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a social grouping designed to achieve certain goals. In the modern world much of the provision of goods and services is undertaken by organizations, and they are the main providers of paid employment. The core features of the modern organization were outlined by Max Weber (1864-1920) in his analysis of BUREAUCRACY. In his view the bureaucratic organization was the dominant mode of organization in modern industrial societies. Organizations of this sort are often also called formal organizations since they exist independently of the individuals who belong to them at any given time, and the roles and activities of organization members are formally prescribed at least to some extent. Informal organization, by contrast, is where the differentiation of roles (for example leader, follower) is not formally specified and where roles emerge naturally Small GROUPS are often referred to as informal organizations. They can be a source of difficulty within formal organizations because their respective roles and goals may conflict.

All formal organizations have a structure of roles and a set of arrangements to achieve the organization's objectives. This is known as the organization's design. It embraces the distribution of tasks that organization members perform and the mechanisms of coordination and control. Design is thus more than the simple lines of AUTHORITY and ACCOUNTABILITY shown in the ORGANIZATION CHART. In ORGANIZATIONAL ANALYSIS three dimensions of structure are usually seen as fundamental:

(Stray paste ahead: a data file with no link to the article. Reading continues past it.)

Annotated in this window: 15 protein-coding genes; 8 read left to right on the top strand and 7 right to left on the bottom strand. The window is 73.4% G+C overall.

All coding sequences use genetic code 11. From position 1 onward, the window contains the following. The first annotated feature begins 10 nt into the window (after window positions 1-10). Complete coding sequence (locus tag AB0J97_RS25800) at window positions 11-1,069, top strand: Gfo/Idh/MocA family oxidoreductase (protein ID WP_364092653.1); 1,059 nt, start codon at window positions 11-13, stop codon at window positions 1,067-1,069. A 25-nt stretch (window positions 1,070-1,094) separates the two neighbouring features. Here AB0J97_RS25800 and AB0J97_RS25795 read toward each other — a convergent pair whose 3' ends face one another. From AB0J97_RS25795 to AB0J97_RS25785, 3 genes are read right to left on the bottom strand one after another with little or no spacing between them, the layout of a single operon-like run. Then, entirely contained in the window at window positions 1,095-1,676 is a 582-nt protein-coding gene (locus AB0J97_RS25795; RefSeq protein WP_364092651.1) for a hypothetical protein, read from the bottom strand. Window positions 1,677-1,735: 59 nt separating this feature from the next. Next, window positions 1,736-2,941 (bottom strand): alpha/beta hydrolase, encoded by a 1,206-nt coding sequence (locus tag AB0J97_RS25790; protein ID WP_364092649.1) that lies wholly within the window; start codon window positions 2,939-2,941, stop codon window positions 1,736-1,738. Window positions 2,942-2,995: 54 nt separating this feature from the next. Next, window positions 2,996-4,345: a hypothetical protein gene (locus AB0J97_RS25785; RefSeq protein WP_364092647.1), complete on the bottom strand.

1. centralization: the number of levels in the HIERARCHY and the extent to which decisions are taken at the top of the organization;
  2. specialization: the extent to which the total activities of the organization are broken down into specialized jobs for individuals. See JOB DESIGN AND REDESIGN;
  3. standardization: the extent to which the conduct of activities necessary to achieve the organization's goals are controlled and coordinated by standard, written rules.

Organizations differ along these dimensions. Small dynamic organizations in high growth sectors are often characterized by low centralization, specialization and standardization; by contrast, public administration often exhibits the opposite (see MECHANISTIC AND ORGANISMIC ORGANIZATIONS). See WORK ORGANIZATION, ORGANIZATIONAL STRUCTURE, PRODUCT-BASED STRUCTURE, FUNCTIONAL STRUCTURE, MATRIX STRUCTURE, H-FORM, TALL ORGANIZATION, FLAT ORGANIZATION.

Collins Dictionary of Business, 3rd ed. © 2002, 2005 C Pass, B Lowes, A Pendleton, L Chadwick, D O’Reilly and M Afferson


the structure of authority or power within a FIRM or public body. Generally, there will be a number of management levels in an organization, with a chief executive at the top of the pyramid-shaped organization and increasing numbers of senior, middle and junior managers further down the hierarchy, operatives, sales people and clerks forming the base of the pyramid. Lines of authority are established by the organization's structure, with orders being transmitted downwards in increasing detail and information feedback being transmitted upwards.

In the traditional THEORY OF THE FIRM, such organizational details are ignored, the firm being portrayed as a simple decisionmaking unit that responds exactly to orders initiated by its controlling ENTREPRENEUR. In practice, the structure and operations of large, complex organizations themselves will affect the decision-making process and the specification of organization objectives. See ORGANIZATION THEORY, BEHAVIOURAL THEORY OF THE FIRM, MFORM ORGANIZATION, U FORM ORGANIZATION, CORPORATE RE-ENGINEERING.

Collins Dictionary of Economics, 4th ed. © C. Pass, B. Lowes, L. Davies 2005
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